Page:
Walking paths on Sas Hill to be renovated

Hungarian version of the article: Felújítják a sétautakat a Sas-hegyen

September 5, 2020 at 4:00 PM

The Danube–Ipoly National Park is carrying out development work on Sas Hill. Alongside the pruning of shrubs and planting of saplings, walk paths are to be renovated, new tables and benches, information boards, nesting spots and bird feeders built.

The Danube–Ipoly National Park is carrying out habitation management as part of a LIFE tender grant - reports ujbuda.hu. Alongside natural conservation efforts, the National Park is carrying out a series of recreational developments to meet the needs of visitors.

View from Sas Hill (Photo: ujbuda.hu)

After consultation with the public developments will commence in September, once shrubs have been pruned the walkways in the area will be renovated, fences relocated and informational boards, tables and benches placed along the routes.

Seedlings and saplings have been planted according to schedule since spring. As a result of earlier and in-progress conservation efforts several young pubescent oaks can be seen, and protected species such as the lady orchid have also returned to the area.

A lady orchid (Photo: hu.life4oakforests.eu)

With the termination of viticulture and fruit growing on the southern slopes, natural habitats have regrown with blackthorn and hawthorn shrubs, manna ash and field maple trees. The natural oak forests, however, cannot return to the area, as no acorn-bearing mother trees have survived. Thus, by limiting the number of shrubs, the National Park is creating patches of oak forests through planting saplings.

The oaks only form the backbone of the forest, and will naturally be accompanied by blackthorn, hawthorn, wayfaring trees, rose hips, manna ash and field elm trees, as well as lady orchids. Rare plant and animal species may also appear in the area such as snowdrop windflowers, purple-globe-thistles, and the Carabus coriaceus and Agapanthiola leucaspis beetles.

A public survey was completed in connection with the planned developments. The respondents highlighted the need for the renovation of the walking paths, the installation of tables and benches, rubbish bins and information boards.

Cleaned groups of ash and hawthorn (Photo: hu.life4oakforests.eu)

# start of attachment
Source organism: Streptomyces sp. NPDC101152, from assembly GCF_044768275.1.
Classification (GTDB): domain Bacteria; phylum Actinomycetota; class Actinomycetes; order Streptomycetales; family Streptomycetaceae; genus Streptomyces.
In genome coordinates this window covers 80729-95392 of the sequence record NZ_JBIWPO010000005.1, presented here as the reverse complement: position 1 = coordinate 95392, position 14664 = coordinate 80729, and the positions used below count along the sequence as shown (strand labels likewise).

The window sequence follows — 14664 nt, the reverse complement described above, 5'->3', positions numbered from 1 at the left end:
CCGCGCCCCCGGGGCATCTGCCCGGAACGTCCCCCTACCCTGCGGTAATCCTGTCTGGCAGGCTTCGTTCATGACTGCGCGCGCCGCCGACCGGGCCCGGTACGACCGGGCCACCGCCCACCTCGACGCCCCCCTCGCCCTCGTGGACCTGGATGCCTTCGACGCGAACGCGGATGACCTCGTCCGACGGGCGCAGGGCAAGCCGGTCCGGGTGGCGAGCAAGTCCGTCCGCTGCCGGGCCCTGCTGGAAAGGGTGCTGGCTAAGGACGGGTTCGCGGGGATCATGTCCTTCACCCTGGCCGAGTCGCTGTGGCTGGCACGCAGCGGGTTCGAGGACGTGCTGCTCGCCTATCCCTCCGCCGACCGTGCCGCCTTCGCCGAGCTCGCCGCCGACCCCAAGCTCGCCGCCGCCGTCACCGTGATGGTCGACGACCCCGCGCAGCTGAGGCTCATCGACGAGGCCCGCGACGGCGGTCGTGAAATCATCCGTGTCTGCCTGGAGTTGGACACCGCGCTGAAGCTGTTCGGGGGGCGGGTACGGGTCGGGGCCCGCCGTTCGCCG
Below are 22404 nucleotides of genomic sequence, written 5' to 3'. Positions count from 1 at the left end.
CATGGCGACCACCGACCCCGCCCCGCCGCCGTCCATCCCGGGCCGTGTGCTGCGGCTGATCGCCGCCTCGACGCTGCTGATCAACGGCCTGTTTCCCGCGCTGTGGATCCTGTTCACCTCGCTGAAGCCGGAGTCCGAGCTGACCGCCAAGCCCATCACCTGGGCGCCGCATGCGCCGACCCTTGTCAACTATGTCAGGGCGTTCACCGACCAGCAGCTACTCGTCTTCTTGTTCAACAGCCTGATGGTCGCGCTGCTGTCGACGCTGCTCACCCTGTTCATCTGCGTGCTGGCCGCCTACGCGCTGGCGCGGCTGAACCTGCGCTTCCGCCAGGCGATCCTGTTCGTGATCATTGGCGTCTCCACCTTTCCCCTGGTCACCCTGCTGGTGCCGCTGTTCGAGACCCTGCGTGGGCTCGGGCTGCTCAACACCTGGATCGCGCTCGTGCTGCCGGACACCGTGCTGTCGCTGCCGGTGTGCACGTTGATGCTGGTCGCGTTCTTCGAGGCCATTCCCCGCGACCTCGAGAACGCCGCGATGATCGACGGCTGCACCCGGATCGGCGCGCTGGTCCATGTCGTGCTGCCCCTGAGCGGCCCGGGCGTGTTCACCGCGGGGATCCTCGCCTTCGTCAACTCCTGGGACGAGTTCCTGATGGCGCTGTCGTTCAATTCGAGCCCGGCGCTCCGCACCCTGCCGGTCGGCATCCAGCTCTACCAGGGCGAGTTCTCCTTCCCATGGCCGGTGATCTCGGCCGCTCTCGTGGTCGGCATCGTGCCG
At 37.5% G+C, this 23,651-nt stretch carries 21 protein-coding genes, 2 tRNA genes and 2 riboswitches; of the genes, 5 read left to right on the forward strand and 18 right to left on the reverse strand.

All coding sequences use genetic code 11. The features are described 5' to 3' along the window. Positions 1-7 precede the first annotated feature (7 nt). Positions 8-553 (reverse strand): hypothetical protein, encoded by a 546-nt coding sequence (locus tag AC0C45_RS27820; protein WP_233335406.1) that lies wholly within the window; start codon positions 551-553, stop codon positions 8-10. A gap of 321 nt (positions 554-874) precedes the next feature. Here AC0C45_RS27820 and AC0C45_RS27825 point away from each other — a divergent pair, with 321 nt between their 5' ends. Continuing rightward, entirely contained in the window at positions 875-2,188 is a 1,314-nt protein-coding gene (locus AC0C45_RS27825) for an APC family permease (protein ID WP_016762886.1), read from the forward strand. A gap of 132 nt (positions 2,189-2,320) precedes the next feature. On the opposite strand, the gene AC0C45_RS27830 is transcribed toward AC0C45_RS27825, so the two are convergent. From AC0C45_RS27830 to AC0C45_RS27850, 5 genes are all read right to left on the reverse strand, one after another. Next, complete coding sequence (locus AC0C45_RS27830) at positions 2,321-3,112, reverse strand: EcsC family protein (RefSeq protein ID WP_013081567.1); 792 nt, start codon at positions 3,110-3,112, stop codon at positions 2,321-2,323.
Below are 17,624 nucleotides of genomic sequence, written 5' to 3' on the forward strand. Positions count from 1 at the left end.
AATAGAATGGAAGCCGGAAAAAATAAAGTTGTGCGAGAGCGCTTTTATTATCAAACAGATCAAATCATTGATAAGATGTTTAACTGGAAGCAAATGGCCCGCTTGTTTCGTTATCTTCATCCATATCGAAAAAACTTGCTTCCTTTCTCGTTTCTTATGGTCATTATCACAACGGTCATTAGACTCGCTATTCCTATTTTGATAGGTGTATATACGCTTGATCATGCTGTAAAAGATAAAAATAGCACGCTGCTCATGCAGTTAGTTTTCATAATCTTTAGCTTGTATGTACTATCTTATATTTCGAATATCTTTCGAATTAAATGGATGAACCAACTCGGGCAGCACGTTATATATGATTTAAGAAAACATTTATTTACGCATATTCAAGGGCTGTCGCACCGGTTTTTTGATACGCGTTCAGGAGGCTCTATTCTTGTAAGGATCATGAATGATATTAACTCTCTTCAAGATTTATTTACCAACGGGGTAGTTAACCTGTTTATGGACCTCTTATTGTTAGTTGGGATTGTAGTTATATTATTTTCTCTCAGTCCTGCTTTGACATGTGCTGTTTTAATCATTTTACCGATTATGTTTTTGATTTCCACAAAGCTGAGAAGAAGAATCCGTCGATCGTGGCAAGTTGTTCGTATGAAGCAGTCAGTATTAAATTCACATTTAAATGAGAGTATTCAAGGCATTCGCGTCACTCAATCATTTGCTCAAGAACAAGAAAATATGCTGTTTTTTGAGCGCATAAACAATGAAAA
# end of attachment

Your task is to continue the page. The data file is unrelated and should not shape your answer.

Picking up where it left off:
The developments were planned by landscape architects at the Faculty of Landscape Architecture and City Planning at Saint Stephen University in cooperation with the Association for the Protection of Sas Hill and the 11th District Council, taking public requests into consideration

The plans include making one of the main walking paths more accessible, from the "tölgyes LIFE" sign (Dayka Gábor Street) towards the "dog park". A new walkway will also be created by moving a fence and opening up a previously hidden row of ash trees. The old fence will also be replaced. The changes mean a larger area will open to visitors.

Due to an increase in visitor numbers tables and benches will be placed next to the dog park and along the row of ash trees, while also protecting the unique ecosystem. The importance of nature conservation and the efforts taken in the area will be detailed on new information boards.

The number of nesting areas for birds and bats, as well as bird feeders, insect hotels, homes for hedgehogs and butterflies, will gradually be increased in the area, which will hopefully be cleaner thanks to a number of new rubbish bins.

A map of recreational developments (Photo: hu.life4oakforests.eu)

Interviewed visitors and local residents were strongly against the creation of new parking spaces, and there was also limited support for a lookout tower, dog park development and public lighting; thus such work will not be carried out.

Work will begin in the area in September 2020.

Source: ujbuda.hu, hu.life4oakforests.eu

Cover photo: Woods on Sas Hill, Gellért Hill in the background. (Photo: hu.life4oakforests.eu)


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